In one of his recent broadcasts, Fox News host Tucker Carlson called Maine Gov. Janet Mills (D) “one of the most mediocre people in America” and “the most incompetent dictatorial, self-involved governor I’ve seen in a long time.” In another, he bashed her wide-ranging powers: “There’s virtually nothing that Janet Mills can’t now do.” Last Wednesday night: “Power is what Janet Mills cares about.”

Why does Carlson care so much about Maine and its Democratic governor?

Because that’s where he summers. As Carlson noted to the National Conservatism conference in 2019, he lives in Maine for three months of the year. He has “spent virtually every summer of my life” in Oxford County, a rural enclave that shares borders with both Quebec and New Hampshire. A nomadic television host, Carlson even beams “Tucker Carlson Tonight” from the wilds of Vacationland, where he enjoys fishing and learning about the country. Andover, a town in Oxford County, “had stores and a barbershop, and a car-repair place, and I used to get my hair cut there as a kid,” Carlson told Stephen Rodrick in a GQ profile. “And I’ve watched the town collapse.”

Reaction to the pandemic, argues Carlson, will only accelerate the decline. “In the past five weeks, more than 100,000 people in the state have filed for unemployment. That’s only 10 percent of the entire population,” said Carlson on his April 23 program; that number has since jumped to 135,000. “Maine’s economy has long been fragile. It will not recover from this for years, if it ever does recover.”

In late April, Mills extended the state’s stay-at-home order until the end of May and has outlined a four-phase approach to reopening the economy. But some business owners have sued Mills in hopes of securing a judicial ruling allowing their immediate reopening and the revocation of the 14-day quarantine requirement for folks arriving in Maine from out of state. And tension between Maine entrepreneurs and its governor provided the drama for one of the more compelling “Tucker Carlson Tonight” segments in recent memory. Rick Savage, owner of the Sunday River Brewing Co. in Bethel, Maine, joined the show on April 30 to discuss his plans to open the restaurant on the following day in defiance of state orders. “We need to open back up. Get this summer tourist business going or we’re going to lose a third of our restaurants. Who knows how many motels and other businesses?” said Savage, who has noted that some big-box stores have been allowed to stay open.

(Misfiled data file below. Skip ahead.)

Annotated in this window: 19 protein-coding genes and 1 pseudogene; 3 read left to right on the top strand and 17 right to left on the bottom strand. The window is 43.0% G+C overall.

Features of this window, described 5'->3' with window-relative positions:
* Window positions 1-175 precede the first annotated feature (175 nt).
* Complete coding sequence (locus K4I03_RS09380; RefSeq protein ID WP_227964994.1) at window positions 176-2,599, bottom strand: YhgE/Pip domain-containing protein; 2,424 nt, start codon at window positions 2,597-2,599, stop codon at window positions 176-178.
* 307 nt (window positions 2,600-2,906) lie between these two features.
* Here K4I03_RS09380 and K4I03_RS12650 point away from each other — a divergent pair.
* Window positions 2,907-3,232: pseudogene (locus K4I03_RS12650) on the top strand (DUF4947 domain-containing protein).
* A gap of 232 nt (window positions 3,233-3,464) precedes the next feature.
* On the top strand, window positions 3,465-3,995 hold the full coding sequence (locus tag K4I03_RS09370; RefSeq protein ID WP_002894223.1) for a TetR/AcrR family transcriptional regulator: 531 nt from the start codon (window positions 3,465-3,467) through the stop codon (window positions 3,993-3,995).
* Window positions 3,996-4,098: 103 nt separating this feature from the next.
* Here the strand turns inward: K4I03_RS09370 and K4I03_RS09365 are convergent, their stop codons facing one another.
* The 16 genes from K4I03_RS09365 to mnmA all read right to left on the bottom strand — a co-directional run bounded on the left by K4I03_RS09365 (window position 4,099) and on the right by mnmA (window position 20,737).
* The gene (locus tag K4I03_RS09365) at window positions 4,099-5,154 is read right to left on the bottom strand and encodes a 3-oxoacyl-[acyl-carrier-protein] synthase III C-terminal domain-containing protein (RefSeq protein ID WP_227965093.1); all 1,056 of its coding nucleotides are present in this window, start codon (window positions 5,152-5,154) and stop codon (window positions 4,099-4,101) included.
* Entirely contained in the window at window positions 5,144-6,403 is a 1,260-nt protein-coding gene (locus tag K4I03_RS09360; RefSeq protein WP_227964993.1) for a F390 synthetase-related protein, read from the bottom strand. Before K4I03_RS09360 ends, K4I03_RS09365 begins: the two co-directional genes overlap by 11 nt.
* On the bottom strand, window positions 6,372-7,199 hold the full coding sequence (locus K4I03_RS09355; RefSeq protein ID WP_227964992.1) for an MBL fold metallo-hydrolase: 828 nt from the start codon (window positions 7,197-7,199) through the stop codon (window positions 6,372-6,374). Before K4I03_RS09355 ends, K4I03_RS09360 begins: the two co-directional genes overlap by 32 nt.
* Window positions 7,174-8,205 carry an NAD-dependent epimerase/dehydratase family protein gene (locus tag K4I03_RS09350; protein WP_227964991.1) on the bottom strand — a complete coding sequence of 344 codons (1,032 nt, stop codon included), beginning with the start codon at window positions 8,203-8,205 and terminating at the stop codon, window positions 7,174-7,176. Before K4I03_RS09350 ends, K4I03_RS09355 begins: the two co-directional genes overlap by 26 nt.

The plan to seat customers at the Sunday River Brewing Co. drew applause from Carlson. “You know, Godspeed, Rick Savage. Good luck tomorrow, truly. I hope you’ll tell us how it goes,” the host told Savage.

The brewpub did indeed open on May 1, and about 150 patrons showed up. The state, however, pulled the restaurant’s health license. Undeterred, Savage opened the restaurant again. Last Wednesday night, Carlson reported that Mills is continuing her pursuit of the restaurateur. “Maine’s civil courts are currently shut down, but Mills has asked them to reopen temporarily solely to order Rick Savage’s restaurant shut down completely,” said Carlson. “That shouldn’t be allowed in this country. It has nothing to do with health. In fact, restaurants across rural Maine are being allowed to reopen next Monday. So, she knows the virus is not a threat in the rural parts of the state. But she is doing it anyway. Why? Because power is what Janet Mills cares about.”

Now: Carlson has blasted what he views as coronavirus-countermeasure overreach in other places, too, including New York and Pennsylvania. The Maine stuff has a bit more edge, however.